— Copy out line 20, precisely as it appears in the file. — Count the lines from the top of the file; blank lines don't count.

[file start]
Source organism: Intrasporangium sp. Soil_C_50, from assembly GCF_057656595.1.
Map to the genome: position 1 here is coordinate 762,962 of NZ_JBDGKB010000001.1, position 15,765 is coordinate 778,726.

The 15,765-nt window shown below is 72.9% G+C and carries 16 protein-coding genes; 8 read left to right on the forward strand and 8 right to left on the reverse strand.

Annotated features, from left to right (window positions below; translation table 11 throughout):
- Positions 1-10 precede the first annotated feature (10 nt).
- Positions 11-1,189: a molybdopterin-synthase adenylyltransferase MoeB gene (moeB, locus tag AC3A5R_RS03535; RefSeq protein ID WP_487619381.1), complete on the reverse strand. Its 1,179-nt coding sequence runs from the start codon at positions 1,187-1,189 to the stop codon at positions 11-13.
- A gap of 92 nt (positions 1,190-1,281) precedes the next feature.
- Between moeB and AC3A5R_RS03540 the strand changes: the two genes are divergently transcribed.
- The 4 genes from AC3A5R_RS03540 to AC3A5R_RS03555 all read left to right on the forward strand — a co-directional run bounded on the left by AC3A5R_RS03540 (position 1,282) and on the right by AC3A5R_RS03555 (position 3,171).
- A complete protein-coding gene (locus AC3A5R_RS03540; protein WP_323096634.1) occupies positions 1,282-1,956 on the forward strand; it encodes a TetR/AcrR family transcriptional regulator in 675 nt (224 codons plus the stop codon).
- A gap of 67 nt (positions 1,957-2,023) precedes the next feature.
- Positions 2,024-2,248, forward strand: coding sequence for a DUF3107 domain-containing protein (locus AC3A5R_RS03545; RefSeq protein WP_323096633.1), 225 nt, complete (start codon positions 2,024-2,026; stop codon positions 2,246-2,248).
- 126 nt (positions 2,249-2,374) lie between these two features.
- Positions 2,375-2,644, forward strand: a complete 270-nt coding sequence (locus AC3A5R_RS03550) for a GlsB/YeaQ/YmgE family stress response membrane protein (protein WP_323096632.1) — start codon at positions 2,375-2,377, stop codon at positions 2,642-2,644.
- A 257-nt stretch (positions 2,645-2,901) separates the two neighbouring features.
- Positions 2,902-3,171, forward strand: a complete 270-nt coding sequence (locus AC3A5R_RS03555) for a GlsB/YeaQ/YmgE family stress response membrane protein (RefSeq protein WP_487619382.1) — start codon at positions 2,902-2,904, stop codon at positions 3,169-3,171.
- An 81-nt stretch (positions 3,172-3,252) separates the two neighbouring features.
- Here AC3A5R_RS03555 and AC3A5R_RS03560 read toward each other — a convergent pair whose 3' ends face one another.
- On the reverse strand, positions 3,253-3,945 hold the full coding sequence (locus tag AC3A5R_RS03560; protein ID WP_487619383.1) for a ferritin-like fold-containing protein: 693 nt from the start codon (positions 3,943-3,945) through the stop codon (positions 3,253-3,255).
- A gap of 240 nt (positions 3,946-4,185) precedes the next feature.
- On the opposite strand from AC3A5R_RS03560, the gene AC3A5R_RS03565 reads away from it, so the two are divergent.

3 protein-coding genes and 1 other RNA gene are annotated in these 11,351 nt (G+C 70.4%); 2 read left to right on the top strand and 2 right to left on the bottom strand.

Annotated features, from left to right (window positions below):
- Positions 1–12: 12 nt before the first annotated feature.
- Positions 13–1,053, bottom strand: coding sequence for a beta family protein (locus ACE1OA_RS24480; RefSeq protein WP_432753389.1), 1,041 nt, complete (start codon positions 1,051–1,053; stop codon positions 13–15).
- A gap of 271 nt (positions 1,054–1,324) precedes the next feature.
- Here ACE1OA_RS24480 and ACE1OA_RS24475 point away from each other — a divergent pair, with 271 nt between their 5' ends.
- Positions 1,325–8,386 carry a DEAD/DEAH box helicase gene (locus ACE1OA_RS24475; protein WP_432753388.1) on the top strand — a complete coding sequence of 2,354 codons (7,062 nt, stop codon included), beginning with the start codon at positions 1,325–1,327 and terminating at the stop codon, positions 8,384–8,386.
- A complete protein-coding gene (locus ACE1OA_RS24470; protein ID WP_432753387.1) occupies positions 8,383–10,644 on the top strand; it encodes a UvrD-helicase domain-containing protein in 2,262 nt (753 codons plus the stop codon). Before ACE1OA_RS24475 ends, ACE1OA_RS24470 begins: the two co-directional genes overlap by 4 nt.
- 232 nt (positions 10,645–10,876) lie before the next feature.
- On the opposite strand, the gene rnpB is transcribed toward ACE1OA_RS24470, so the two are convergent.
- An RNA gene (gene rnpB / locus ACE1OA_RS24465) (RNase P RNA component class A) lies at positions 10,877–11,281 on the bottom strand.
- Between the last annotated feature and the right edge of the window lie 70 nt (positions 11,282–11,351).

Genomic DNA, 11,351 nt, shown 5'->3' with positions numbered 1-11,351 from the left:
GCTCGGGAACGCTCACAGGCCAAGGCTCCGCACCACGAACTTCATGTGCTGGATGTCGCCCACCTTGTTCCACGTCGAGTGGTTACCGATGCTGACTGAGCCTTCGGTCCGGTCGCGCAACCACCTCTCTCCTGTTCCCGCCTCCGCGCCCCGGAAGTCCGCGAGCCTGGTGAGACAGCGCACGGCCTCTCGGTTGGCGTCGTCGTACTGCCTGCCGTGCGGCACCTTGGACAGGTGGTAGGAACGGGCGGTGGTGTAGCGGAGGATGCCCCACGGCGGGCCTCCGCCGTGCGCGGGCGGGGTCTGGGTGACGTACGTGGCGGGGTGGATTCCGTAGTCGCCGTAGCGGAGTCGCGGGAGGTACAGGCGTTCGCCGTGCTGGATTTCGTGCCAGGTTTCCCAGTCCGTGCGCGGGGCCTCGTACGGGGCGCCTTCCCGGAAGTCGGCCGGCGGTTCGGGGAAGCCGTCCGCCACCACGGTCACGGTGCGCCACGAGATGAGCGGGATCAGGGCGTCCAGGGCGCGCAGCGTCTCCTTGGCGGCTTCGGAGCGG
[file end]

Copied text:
- A gap of 240 nt (positions 3,946-4,185) precedes the next feature.